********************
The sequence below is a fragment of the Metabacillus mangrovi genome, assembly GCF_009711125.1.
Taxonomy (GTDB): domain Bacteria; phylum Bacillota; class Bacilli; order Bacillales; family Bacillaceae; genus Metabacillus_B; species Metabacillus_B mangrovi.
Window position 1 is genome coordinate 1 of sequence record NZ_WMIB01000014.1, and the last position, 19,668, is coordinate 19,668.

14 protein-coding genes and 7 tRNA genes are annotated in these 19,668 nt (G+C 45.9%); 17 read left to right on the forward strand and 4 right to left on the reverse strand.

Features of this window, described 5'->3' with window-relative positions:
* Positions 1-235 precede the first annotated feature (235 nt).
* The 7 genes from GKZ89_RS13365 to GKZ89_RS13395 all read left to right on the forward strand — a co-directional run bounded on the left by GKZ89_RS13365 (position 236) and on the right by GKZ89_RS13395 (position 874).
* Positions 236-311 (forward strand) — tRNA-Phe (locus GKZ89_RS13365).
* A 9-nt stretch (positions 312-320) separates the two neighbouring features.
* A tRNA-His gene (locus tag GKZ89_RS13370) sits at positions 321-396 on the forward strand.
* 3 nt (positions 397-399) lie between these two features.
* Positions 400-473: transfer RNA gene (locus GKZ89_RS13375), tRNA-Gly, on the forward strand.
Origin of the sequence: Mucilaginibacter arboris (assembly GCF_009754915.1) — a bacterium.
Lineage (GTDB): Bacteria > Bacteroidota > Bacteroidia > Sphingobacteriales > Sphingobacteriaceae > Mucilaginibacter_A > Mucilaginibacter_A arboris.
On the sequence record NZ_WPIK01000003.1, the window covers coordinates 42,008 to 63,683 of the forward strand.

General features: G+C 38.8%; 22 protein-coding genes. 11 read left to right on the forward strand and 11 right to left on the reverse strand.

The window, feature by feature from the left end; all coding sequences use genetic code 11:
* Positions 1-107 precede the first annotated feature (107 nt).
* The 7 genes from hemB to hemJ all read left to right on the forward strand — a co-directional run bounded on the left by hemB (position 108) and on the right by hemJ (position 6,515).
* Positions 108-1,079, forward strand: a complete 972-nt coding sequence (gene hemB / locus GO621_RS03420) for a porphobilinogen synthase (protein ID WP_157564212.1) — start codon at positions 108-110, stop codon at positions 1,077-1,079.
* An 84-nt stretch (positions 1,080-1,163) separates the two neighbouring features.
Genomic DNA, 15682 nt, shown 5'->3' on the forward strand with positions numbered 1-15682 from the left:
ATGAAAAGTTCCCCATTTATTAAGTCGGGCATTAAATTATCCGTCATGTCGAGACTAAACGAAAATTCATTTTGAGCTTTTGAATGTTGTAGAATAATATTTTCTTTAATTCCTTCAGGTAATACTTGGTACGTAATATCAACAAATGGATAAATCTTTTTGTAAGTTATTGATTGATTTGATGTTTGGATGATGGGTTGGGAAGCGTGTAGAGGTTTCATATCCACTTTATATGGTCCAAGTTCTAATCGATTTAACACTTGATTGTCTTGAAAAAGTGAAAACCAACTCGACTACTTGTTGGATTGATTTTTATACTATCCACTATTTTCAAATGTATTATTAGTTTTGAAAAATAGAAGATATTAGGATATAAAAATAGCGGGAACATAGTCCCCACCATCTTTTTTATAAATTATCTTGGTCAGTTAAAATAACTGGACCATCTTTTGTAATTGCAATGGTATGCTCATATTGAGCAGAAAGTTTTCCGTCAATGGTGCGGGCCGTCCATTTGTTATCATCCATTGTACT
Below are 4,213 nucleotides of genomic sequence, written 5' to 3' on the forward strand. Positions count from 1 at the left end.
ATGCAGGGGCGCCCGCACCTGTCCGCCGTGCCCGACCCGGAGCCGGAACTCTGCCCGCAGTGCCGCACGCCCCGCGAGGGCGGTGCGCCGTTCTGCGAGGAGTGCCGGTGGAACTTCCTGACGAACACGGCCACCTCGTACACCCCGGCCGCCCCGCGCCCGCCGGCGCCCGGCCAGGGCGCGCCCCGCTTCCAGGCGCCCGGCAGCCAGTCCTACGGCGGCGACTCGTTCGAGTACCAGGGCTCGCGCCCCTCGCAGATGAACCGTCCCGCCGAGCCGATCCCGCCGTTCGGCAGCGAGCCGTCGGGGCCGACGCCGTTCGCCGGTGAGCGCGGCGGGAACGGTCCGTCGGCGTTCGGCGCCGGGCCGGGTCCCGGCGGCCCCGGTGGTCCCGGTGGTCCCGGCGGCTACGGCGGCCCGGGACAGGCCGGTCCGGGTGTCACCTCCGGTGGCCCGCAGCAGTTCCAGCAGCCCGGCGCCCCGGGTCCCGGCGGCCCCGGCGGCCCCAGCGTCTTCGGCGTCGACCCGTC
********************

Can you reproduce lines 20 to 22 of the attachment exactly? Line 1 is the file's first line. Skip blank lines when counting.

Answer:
* Positions 108-1,079, forward strand: a complete 972-nt coding sequence (gene hemB / locus GO621_RS03420) for a porphobilinogen synthase (protein ID WP_157564212.1) — start codon at positions 108-110, stop codon at positions 1,077-1,079.
* An 84-nt stretch (positions 1,080-1,163) separates the two neighbouring features.
Genomic DNA, 15682 nt, shown 5'->3' on the forward strand with positions numbered 1-15682 from the left: